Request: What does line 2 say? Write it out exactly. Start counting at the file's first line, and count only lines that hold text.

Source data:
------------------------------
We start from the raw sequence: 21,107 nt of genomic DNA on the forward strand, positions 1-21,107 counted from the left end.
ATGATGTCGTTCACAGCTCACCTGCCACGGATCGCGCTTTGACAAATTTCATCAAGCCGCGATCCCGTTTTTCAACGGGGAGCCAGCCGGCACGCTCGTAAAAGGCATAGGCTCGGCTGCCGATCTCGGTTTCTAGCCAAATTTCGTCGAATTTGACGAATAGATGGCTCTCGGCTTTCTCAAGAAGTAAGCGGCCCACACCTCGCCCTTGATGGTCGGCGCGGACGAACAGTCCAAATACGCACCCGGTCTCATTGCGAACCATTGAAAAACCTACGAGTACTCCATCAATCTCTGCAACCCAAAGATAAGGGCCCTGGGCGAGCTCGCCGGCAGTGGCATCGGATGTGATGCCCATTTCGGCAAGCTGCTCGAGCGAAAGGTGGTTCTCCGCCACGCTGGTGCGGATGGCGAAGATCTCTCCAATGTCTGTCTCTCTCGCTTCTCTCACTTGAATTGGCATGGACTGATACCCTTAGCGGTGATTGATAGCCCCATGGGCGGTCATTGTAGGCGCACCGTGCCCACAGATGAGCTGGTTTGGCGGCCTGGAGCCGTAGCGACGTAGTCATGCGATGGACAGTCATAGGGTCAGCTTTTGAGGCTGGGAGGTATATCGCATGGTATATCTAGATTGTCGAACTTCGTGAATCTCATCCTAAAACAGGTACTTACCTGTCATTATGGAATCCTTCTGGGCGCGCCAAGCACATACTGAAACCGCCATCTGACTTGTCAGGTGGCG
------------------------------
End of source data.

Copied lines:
ATGATGTCGTTCACAGCTCACCTGCCACGGATCGCGCTTTGACAAATTTCATCAAGCCGCGATCCCGTTTTTCAACGGGGAGCCAGCCGGCACGCTCGTAAAAGGCATAGGCTCGGCTGCCGATCTCGGTTTCTAGCCAAATTTCGTCGAATTTGACGAATAGATGGCTCTCGGCTTTCTCAAGAAGTAAGCGGCCCACACCTCGCCCTTGATGGTCGGCGCGGACGAACAGTCCAAATACGCACCCGGTCTCATTGCGAACCATTGAAAAACCTACGAGTACTCCATCAATCTCTGCAACCCAAAGATAAGGGCCCTGGGCGAGCTCGCCGGCAGTGGCATCGGATGTGATGCCCATTTCGGCAAGCTGCTCGAGCGAAAGGTGGTTCTCCGCCACGCTGGTGCGGATGGCGAAGATCTCTCCAATGTCTGTCTCTCTCGCTTCTCTCACTTGAATTGGCATGGACTGATACCCTTAGCGGTGATTGATAGCCCCATGGGCGGTCATTGTAGGCGCACCGTGCCCACAGATGAGCTGGTTTGGCGGCCTGGAGCCGTAGCGACGTAGTCATGCGATGGACAGTCATAGGGTCAGCTTTTGAGGCTGGGAGGTATATCGCATGGTATATCTAGATTGTCGAACTTCGTGAATCTCATCCTAAAACAGGTACTTACCTGTCATTATGGAATCCTTCTGGGCGCGCCAAGCACATACTGAAACCGCCATCTGACTTGTCAGGTGGCG